On a plinth with forepaws extended in front, the lion has its head turned to the l. with the mouth wide open and tongue protruding. The eyes are hollow for inlay, the ears fairly close to the head. The mane is arranged in leaf-like locks, many ending...

  • Lion Spout Attached to Rectangular Member
    Lion Spout Attached to Rectangular Member

    R2 Cat. 237

    Sculpture

    Marble, Stone

    (Lydian?)

    "This [colossal lion's head] in all probability belonged to the cornice of the temple and when in place, stood in a position almost directly above the spot where it was found, being the water-spout nearest the corner of the temple. The scale of the h...

  • Bird of Prey (Eagle?) Holding a Hare, from the Nannas monument
    Bird of Prey (Eagle?) Holding a Hare, from the Nannas monument

    R2 Cat. 238

    Sculpture

    Marble, Stone

    Late archaic? (Lydian?)

    A sitting bird of prey is holding with slightly bent talons a long-eared creature -- hare or rabbit. The wings are folded on the back; they have three tiers of long feathers, while the front part is stylized in small vertical ovals. The chest feather...

  • Sphinx, presumably part of a throne or seat
    Sphinx, presumably part of a throne or seat

    R2 Cat. 239

    Sculpture

    Marble, Stone

    480-450 BC (Late Lydian (Persian))

    The seated sphinx is partly in the round, partly in relief. A rectangular slab has been worked so that the forelegs and frontal lower part of the body stand free. Behind the head (now lost) and upper part of the body the background was retained and w...

  • Part of Sepulchral Stele with Palmette
    Part of Sepulchral Stele with Palmette

    R2 Cat. 240

    Sculpture

    Marble, Stone

    ca. 420-400 BC (Late Lydian (Persian))

    The stele has an oval finial, seven-petalled palmette on antithetic horizontal spirals, and downward-pointed small lotus. The anthemion projects slightly to the spectator's r. "The lateral projection ... was probably next to the dromos, whereas the s...

  • Anthemion with Lydian-Aramaic Bilingual Inscription, Stele of Manes, Son of Kumlis
    Anthemion with Lydian-Aramaic Bilingual Inscription, Stele of Manes, Son of Kumlis

    R2 Cat. 241

    Sculpture

    Marble, Stone

    394 BC (Late Lydian (Persian))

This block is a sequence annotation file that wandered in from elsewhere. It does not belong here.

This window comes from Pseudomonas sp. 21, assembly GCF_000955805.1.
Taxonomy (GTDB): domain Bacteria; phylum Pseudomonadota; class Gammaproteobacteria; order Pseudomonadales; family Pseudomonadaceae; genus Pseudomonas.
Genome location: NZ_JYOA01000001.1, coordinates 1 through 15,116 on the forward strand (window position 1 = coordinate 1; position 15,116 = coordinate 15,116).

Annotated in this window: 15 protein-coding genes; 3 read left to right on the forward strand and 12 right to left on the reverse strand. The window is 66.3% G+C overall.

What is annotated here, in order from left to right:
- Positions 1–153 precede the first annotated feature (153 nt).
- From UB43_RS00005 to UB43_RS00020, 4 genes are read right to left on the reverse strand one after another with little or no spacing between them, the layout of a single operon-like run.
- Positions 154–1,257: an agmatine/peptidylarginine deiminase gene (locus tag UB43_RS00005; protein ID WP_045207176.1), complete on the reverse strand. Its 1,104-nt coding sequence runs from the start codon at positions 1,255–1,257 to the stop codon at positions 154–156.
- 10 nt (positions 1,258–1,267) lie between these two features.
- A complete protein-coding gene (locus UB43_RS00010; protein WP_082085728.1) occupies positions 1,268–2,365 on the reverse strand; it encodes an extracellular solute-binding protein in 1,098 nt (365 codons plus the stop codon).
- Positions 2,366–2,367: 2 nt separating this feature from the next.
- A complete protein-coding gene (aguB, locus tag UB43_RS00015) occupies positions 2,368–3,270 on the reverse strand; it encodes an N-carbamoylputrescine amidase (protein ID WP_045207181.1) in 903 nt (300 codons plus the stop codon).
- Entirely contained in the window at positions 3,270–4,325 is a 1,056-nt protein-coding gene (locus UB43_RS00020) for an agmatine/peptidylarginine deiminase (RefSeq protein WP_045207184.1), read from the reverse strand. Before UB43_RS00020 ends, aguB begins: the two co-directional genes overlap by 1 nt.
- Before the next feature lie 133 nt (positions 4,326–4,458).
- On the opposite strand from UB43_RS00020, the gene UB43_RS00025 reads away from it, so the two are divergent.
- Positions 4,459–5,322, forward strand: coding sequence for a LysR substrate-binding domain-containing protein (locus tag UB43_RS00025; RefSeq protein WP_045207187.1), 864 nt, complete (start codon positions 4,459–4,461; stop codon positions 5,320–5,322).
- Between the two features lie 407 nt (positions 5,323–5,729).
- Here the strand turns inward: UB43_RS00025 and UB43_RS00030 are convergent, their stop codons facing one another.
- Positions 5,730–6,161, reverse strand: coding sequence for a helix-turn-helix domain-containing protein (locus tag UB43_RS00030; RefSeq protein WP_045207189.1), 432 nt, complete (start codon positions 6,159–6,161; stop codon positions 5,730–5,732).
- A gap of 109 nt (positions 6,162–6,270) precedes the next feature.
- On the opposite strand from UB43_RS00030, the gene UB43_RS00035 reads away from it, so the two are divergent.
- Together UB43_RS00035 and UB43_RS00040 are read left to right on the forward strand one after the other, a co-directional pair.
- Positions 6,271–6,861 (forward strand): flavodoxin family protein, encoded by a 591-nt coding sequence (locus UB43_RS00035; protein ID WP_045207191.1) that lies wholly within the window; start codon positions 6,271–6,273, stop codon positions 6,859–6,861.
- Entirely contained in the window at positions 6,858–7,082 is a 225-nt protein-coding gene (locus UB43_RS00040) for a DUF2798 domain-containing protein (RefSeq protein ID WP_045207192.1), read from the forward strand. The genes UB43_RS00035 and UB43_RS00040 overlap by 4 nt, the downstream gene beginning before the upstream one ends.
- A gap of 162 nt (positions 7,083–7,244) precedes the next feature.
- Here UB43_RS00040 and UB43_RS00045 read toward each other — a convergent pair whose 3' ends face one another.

Two vertical half-volutes grow out of small acanthus chalices to support a seven-leaf simple palmette. Two small flowers (or ears of corn?) flank the central petal. Three large downward-pointed chalices are in the center below the palmette. Below the...

  • Stele of Alikres, Son of Karos
    Stele of Alikres, Son of Karos

    R2 Cat. 242

    Sculpture

    Marble, Stone

    Early 4th C. BC (Late Lydian (Persian))

    Funerary stele with Lydian inscription and rounded palmette anthemion, stele of Alikres, son of Karos.Grayish "local" marble. Much reddish incrustation on face.

    Piece of marble broken off at top. According to Buckler (Sardis VI, 2, 49) bottom is origi...

  • Sarcophagus of Claudia Antonia Sabina
    Sarcophagus of Claudia Antonia Sabina

    R2 Cat. 243

    Sculpture, Sarcophagus

    Marble, Stone

    2nd or early 3rd C. AD (Roman)

    For full description and discussion, see Sardis V, 3ff.; Mansel, Erwerbungsbericht, 176, fig. 6; Ferrari, Commercio Sarcofagi, 39; Lawrence, Additional Sarcophagi, 116ff.; Wiegartz, Säulensarkophage, 158 (Istanbul G) and further bibliography therein....

  • Sarcophagus Fragment
    Sarcophagus Fragment

    R2 Cat. 244

    Sculpture, Sarcophagus

    Marble, Stone

    Ca. 170-180 AD (Roman)

    The corner fragment comprises "the cornice of the left intercolumniation of a lateral face, and the left extremity of the adjacent raking cornice" (Sardis V, 39). The interior border is raised to hold the lid. The acroteria consist of a headless anim...